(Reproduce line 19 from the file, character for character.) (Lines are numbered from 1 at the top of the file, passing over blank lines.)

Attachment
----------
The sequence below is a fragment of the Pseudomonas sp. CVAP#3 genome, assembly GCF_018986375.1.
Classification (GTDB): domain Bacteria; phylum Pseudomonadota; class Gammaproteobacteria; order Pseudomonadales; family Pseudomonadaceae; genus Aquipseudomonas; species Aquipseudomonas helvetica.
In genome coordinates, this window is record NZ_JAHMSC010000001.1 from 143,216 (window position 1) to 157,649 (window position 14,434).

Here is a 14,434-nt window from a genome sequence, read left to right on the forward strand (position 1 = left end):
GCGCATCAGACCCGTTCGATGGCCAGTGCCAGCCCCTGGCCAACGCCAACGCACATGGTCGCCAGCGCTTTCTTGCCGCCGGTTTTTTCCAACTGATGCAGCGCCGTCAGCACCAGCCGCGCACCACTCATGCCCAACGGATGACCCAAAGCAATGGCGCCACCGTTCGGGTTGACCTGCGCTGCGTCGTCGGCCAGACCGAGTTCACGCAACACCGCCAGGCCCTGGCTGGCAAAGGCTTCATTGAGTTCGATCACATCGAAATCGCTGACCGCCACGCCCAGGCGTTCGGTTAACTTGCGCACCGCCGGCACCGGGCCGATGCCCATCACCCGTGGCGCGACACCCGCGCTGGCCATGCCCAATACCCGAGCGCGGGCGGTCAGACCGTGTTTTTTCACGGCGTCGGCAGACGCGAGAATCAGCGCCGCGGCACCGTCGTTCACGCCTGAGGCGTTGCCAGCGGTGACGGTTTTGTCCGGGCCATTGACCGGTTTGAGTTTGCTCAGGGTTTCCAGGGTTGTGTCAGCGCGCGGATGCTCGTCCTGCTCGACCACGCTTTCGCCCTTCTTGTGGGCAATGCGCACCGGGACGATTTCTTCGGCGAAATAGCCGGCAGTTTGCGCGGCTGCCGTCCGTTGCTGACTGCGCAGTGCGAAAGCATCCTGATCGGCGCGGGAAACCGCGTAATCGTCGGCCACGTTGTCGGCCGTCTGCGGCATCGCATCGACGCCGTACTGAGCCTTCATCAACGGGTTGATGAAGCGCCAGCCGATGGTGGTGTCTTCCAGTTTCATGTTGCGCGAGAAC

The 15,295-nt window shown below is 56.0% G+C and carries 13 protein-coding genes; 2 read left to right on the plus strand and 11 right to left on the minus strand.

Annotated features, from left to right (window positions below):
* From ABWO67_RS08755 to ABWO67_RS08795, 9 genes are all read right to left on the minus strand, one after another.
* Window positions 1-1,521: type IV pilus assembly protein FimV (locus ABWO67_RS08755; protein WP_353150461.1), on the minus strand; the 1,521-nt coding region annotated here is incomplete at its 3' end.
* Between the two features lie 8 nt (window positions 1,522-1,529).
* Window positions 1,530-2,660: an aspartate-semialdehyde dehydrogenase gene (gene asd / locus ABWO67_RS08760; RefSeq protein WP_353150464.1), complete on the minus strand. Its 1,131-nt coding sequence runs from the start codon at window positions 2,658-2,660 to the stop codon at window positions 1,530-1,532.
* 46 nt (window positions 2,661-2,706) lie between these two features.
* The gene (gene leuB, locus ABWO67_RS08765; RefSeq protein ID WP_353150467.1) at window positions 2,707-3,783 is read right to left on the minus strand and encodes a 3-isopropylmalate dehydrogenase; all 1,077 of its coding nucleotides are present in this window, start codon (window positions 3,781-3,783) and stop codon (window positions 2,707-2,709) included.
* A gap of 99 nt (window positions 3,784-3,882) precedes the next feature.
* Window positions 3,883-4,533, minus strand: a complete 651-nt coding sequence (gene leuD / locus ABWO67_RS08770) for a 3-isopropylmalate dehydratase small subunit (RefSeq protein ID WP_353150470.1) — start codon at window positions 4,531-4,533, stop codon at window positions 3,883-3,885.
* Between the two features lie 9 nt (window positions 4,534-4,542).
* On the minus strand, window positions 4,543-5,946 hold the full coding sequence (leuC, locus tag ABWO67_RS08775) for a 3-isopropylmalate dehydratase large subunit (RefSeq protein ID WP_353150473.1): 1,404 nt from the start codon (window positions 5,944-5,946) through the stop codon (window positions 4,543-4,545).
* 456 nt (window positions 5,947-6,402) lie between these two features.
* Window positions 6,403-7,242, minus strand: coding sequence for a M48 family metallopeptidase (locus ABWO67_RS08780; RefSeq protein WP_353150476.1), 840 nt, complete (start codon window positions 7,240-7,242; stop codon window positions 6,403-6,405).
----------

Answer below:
* Window positions 6,403-7,242, minus strand: coding sequence for a M48 family metallopeptidase (locus ABWO67_RS08780; RefSeq protein WP_353150476.1), 840 nt, complete (start codon window positions 7,240-7,242; stop codon window positions 6,403-6,405).